Amid the stories of gloom and doom that have pervaded much of the mainstream press in recent times, the Australian Financial Review published an article earlier in the year which cited comments by a number of marketing experts that a downturn actually presents opportunities for brand owners to strengthen the commercial value of their brands1.

With those comments in mind, we have set out below some ways businesses can prepare to position themselves to be ahead of their competitors from a brand protection perspective when the economic climate improves.

Tips for brand owners

  • Register early: First, if you develop a new trading name, logo, product name or other trade mark, look to apply for trade mark registration as early as possible. Even if you don't intend to use the relevant trade mark immediately, you will generally have a period of up to five years from the date of filing to commence using the mark (provided you intended to use the mark in good faith at the time of filing).
  • Think about brand extension: When filing trade mark applications, look to obtain protection not only in respect of the products and services you currently use the brand for, but also the products and services you intend to use the brand for in the future. This can assist in preventing others from obtaining trade mark rights in respect of products or services you may wish to extend your brand into in the future.
  • Have searches done: Developing and promoting a new brand can be a very significant financial investment. Accordingly, before investing significant amounts of money in a new brand, it is recommended to have professional searches done to:
  • assess whether the brand may infringe already existing trade marks; and
  • confirm that the brand is in fact available for trade mark registration.

Carrying out these preliminary searches could ultimately be a significant cost-saving exercise, particularly if any trade mark infringement or similar issues arise.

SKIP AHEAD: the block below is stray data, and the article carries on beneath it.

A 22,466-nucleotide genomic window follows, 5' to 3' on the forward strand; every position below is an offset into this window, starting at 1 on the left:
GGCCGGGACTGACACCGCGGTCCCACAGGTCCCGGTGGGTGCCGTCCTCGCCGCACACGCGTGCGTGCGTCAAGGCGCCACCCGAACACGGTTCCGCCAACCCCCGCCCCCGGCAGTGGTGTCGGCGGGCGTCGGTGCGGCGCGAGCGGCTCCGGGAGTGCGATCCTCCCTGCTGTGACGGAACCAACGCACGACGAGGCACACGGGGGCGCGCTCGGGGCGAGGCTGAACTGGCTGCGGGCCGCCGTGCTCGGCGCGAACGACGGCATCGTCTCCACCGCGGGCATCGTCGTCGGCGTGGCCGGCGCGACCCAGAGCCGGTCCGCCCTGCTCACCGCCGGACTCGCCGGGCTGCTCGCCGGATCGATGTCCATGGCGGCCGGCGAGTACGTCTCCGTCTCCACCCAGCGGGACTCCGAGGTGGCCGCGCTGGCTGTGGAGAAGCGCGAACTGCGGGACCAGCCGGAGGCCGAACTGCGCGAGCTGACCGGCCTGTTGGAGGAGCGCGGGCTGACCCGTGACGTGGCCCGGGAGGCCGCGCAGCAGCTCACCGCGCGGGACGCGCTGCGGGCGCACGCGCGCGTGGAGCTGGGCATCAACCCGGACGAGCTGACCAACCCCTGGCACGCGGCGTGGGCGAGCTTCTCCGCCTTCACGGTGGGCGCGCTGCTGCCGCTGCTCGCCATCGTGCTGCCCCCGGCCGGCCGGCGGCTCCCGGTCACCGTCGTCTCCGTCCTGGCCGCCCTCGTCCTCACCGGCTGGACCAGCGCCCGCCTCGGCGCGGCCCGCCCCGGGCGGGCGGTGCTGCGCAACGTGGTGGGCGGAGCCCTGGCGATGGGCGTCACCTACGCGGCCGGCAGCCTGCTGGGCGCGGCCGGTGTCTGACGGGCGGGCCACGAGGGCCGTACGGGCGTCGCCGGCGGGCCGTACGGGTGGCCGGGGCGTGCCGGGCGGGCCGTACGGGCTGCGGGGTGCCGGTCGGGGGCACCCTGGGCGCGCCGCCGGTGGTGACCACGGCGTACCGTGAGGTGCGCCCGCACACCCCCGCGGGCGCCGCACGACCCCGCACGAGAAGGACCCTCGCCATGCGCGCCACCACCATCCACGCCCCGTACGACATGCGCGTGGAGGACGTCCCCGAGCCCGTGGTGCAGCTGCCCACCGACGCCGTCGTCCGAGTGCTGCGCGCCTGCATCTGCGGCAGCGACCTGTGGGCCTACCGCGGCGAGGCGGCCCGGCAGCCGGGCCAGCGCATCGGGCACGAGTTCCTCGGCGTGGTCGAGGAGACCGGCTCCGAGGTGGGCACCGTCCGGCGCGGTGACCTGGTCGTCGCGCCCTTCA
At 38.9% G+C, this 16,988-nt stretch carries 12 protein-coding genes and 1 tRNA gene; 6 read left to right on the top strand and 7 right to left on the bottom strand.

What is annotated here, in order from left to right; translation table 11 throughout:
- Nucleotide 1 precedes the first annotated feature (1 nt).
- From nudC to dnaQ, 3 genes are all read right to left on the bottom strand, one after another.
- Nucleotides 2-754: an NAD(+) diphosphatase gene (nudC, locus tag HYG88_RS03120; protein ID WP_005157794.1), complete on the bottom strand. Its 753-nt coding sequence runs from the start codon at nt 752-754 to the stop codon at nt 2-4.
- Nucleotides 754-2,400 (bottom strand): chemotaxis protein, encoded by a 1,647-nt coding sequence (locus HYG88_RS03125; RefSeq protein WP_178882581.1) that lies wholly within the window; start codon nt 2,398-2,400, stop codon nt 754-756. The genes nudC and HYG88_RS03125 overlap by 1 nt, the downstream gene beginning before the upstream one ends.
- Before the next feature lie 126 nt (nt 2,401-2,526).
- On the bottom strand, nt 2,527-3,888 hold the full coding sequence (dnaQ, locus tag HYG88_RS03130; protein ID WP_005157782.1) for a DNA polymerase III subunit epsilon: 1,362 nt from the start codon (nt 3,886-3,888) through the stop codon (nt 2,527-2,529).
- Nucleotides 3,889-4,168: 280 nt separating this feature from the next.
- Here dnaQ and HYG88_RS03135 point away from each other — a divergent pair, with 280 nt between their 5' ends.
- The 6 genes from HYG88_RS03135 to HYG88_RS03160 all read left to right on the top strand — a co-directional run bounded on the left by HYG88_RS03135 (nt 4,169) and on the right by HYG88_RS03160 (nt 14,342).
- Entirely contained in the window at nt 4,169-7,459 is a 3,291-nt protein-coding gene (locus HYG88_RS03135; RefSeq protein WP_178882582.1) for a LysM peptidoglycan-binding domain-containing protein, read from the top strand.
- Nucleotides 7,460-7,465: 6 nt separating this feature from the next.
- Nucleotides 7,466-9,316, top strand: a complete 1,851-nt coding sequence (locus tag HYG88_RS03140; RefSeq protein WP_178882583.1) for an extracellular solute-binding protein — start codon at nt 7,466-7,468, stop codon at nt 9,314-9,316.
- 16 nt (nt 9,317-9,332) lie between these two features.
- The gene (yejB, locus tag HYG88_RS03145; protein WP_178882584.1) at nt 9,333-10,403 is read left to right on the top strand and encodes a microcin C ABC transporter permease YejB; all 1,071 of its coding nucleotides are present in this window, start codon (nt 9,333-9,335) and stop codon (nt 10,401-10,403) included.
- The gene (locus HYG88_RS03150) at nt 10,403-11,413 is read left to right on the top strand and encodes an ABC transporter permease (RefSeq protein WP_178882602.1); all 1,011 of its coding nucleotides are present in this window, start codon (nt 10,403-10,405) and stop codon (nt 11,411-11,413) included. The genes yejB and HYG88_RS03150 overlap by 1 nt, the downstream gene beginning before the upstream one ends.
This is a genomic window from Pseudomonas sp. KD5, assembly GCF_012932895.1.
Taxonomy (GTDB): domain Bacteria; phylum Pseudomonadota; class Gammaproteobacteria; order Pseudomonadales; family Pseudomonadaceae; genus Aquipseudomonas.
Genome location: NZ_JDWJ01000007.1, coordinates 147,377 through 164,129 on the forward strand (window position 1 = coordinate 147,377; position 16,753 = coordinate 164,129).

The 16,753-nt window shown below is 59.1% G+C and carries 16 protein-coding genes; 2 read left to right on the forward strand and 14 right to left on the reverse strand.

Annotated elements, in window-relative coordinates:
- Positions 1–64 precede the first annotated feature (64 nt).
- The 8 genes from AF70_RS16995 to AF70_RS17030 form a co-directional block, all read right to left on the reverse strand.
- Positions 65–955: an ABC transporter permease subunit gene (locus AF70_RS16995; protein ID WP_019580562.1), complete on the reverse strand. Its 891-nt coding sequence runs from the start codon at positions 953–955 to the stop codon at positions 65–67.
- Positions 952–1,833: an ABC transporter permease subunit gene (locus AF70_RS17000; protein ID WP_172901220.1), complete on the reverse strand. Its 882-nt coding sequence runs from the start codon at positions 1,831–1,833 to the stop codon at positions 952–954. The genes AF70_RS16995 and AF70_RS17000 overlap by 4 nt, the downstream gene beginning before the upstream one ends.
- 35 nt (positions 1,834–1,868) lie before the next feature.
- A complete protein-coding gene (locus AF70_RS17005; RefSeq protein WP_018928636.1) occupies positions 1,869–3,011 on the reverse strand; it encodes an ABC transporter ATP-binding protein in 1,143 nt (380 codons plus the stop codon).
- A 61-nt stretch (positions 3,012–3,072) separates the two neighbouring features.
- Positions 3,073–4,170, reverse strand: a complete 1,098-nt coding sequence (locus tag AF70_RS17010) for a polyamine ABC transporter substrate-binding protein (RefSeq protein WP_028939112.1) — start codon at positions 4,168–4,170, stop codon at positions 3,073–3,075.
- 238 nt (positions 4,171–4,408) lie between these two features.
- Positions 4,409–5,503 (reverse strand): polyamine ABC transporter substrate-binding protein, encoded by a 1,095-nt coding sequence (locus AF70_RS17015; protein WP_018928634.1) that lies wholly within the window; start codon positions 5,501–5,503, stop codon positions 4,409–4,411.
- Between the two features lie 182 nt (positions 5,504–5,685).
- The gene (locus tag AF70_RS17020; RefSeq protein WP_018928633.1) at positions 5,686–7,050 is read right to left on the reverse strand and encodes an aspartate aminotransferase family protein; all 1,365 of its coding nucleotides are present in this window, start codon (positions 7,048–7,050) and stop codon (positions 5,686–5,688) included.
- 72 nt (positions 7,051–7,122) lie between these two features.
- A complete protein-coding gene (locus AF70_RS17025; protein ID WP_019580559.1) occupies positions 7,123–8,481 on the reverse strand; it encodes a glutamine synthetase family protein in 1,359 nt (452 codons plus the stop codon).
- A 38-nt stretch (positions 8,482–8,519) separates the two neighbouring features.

• Be vigilant: A trade mark owner's exclusive rights can be significantly diluted if another business makes concurrent use of a similar mark or obtains trade mark registration of a similar mark. As a consequence, it is important to:
  • monitor any use of similar trade marks; and
  • where appropriate, take enforcement action as soon as possible.
  • Expand your domains: In our experience, it is quite common for disputes to arise regarding the registration and use of domain names.

Domain name registration is largely still a 'first in, best served' process. Although action can be taken against cyber squatters and others who register domain names in bad faith, these proceedings can be costly and time consuming. Consequently, it is important to:

  • consider whether registration of an appropriate portfolio of domain names in respect of trading names, product names and other brands has been obtained; and
  • be aware of new types of domain names which become available (such as the recently launched .aisa and .mobi domain names) and consider whether to apply for registration.  

Don't miss your chance!

The current economic climate presents valuable opportunities for business owners from a brand protection perspective. While competitors' attention is focussed elsewhere, savvy brand owners can take steps to consolidate legal rights in a new brand or improve the protection of an existing portfolio.